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I have a stuck cartridge and it won't pull out of my Singer 6268 sewing machine. I need some help.
First of all, here's a link to your machine user manual:
Check page 28 for tips on the cartridge - have you tried 'shocking' the machine by disconnecting it from the power point whilst turned on? Doing so may cause your vintage machine to release the cartridge.
Don't plug the machine back in before trying to release the cartridge, and if the 'shock' doesn't release it, you need to take your machine to a qualified, factory trained Singer repair tech - look for those exact words in the advert posted online or in the telephone directory under sewing centres or sewing machine repair.
Your Singer is a beautifully made vintage 'computerised' sewing machine, made in Italy and very well engineered. However, it IS a vintage machine and it's very likely something has finally worn out. Time for a visit to the trained professional.
I replaced the slide plate as one of the springs had come loose. Since receiving the new plate Part No. 313166 and installing it, I cannot get the bobbin to work correctly. At best it stitches, but pulls many strands of thread at the base of the work. Observing it in action it seems that the spring loaded clip that holds the bobbin case in place is stopping the thread from advancing around the bobbin housing.
I think your problem is the bobbin class you're using in the machine - the 6268 uses a very specialised bobbin - the Centour II, and while class 66 (and some badly milled 15J or K class) bobbin WILL seem to fit, the use of them WILL cause the very problem that had you replacing the original plate, and your current problem (thread catching on springs).
You need to be sure you're using the Centour II bobbin class, or a bobbin marked specifically for your 6268.
My Singer 6268 will not do stitches 4, 11, or 18. All of the other stitches work fine. The selector buttons for these three stitches are in the same column. How do I repair that column?
First of all, here's a link to the free download of your user guide at the Singer website:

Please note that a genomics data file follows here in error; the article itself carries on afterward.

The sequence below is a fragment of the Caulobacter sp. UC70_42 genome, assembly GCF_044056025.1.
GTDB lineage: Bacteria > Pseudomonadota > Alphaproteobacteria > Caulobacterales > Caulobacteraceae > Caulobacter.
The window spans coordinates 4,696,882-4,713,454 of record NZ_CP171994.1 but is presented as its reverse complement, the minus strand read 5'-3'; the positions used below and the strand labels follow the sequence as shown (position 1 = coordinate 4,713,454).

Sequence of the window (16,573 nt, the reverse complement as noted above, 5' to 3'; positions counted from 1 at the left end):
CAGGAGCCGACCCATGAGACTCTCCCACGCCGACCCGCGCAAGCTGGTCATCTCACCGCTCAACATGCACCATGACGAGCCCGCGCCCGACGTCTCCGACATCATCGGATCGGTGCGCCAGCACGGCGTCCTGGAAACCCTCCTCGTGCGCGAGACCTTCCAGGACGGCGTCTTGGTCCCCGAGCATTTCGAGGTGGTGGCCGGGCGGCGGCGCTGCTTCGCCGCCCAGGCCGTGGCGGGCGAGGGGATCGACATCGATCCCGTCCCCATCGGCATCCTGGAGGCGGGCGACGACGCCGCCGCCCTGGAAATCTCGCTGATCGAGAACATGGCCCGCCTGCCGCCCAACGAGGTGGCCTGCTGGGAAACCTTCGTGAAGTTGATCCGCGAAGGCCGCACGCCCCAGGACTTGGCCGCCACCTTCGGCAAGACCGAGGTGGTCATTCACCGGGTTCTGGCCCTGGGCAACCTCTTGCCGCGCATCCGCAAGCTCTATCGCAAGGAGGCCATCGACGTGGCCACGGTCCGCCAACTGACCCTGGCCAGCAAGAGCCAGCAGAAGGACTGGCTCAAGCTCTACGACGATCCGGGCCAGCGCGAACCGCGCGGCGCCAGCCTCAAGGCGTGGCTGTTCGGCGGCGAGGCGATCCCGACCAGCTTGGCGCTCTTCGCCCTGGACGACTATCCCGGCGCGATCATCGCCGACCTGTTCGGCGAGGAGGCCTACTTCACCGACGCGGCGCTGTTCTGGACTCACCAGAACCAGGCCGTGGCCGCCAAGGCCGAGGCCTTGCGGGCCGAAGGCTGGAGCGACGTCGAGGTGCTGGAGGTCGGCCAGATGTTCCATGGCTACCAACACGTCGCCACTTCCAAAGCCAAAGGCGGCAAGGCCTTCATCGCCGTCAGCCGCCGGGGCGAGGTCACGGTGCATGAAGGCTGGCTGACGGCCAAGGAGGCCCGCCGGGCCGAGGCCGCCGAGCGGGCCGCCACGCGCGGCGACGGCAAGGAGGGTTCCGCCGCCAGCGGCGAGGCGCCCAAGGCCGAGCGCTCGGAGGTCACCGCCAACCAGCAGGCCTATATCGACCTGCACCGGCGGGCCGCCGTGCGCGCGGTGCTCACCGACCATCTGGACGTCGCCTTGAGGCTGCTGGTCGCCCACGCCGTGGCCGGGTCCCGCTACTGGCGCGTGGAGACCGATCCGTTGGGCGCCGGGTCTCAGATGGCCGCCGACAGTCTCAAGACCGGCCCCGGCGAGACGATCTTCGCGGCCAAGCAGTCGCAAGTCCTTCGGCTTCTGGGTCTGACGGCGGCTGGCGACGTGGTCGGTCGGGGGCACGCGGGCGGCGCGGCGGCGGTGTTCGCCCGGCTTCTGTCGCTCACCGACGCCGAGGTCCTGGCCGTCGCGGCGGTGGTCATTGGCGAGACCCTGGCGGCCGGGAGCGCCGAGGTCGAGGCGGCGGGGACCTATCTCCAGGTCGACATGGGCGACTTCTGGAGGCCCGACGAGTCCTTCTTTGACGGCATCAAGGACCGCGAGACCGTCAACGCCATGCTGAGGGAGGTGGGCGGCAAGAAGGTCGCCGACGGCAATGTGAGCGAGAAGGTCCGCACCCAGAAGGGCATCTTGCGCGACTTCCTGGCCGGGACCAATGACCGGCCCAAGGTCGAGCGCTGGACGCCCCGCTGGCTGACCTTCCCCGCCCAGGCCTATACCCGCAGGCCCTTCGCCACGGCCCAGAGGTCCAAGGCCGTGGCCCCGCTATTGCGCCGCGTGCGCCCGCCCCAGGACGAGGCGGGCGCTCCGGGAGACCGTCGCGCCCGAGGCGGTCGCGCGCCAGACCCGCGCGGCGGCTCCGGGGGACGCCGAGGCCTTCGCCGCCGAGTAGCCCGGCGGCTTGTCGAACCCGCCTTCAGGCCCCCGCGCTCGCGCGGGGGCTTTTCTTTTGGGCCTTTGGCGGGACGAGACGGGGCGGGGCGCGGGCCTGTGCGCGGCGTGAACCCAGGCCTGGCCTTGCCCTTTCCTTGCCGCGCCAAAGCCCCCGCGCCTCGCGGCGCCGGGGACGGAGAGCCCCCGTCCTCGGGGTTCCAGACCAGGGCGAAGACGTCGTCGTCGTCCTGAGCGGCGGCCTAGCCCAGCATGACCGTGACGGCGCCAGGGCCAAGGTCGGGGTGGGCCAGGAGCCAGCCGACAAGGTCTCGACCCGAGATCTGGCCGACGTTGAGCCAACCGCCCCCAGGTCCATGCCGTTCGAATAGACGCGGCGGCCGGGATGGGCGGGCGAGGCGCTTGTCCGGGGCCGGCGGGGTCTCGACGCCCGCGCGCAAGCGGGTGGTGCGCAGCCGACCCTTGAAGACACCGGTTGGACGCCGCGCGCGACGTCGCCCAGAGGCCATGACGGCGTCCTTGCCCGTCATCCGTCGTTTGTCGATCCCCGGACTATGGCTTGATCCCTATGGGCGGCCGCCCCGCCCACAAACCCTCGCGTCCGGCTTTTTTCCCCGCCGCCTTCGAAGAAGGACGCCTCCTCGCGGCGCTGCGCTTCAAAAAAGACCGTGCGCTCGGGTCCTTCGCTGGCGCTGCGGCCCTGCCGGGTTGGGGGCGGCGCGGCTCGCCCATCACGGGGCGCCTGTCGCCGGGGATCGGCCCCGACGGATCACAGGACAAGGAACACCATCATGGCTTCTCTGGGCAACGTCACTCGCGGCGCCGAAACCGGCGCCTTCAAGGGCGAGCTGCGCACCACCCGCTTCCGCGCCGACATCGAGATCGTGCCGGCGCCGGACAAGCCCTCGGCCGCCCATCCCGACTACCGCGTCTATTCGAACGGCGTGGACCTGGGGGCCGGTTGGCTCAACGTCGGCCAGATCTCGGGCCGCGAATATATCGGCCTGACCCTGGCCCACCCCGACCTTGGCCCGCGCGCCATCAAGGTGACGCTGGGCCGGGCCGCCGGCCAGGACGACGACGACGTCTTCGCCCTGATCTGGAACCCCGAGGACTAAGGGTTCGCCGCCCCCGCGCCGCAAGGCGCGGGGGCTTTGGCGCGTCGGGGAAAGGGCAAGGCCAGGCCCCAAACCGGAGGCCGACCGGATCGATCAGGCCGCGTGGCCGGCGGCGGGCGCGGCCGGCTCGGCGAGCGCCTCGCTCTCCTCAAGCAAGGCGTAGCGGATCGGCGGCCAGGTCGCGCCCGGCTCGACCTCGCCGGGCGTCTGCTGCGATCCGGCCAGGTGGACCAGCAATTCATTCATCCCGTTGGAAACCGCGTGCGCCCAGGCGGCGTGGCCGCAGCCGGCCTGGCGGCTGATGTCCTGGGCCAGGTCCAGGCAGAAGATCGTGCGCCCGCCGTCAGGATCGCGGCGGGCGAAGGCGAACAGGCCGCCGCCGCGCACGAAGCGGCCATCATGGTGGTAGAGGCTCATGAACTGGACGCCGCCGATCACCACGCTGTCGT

Go through the manual to be sure you've set the width, length, and any other settings needed for the stitches you want to use.
If that doesn't help, you need to take your lovely vintage electronic sewing machine to a factory authorised repair tech. Yes, it may be expensive (I suspect one of the cartridges has failed) but worth it if the parts needed can be sourced.
Be wary if the tech tries to talk you into 'junking' the machine in favour of a 'comparable upgrade'. He/she may be spot-n your machine has sewn it's last stitches 4, 11, or 18, but as you state the machine is still sewing the other stitches, and assuming all else is fine, there is no reason to 'junk' the machine. Upgrades are great but if you're ok with losing three stitches, keep the machine. It's possible the tech is hoping to get your machine (hence my warning to be wary) for parts or to refurb your machine to sell on - sadly, not all repair techs are as nice as we'd like them to be.
My old Singer 6268 machine died. Does anyone know if the problem is the motherboard and if so, where can I purchase a motherboard?
If you haven't already, this machine needs the attention of a qualified Singer repair tech. Replacing the motherboard on a computerised machine isn't something that can be done at home, especially on a vintage computerised machine like the 6268.
By Diane B.
There could be many problems resulting in the machine's current difficulties. If you are interested in keeping the machine, the best plan would be to take the machine to a repair shop. The shop can examine the machine and give you an estimate of the current condition and what can be done to fix the problems (there will probably be an initial exam cost). You can then decide if it is worth the cost to repair.
I own a Singer 6268 sewing machine with a self winding bobbin. I have all of the manuals and have tried winding the bobbin step-by-step with multiple threads and multiple bobbins. Each time the thread winds around the screw on the bottom of the bobbin, and not inside it.
Does it sound like it needs service or am I doing something incorrectly?
Are you absolutely sure you're using the correct class bobbin size and material (plastic or metal, some self winders only use plastic because the self-winding is magnetic, others use only metal because the system is balanced)?
Because of the way you've tried to sort the problem without success (which are all of the way listed in the manual troubleshooting pages), and if you're sure you're using the correct class and material bobbin, the machine sounds as though something in the self-winding system has failed.
You're best advised to make time for a visit to the Singer Sewing Centre or other centre adverting they do Singer factory approved repairs.
I have a Singer model 6268 from 1986, it sews a perfect straight stitch, but skips on all others. What could cause this?
By Lachelle Kimball from Granby, MO
It's well worth the money to have it repaired by an expect. The timing might have to be set. Don't attempt to fix it yourself if you don't know what you're doing.
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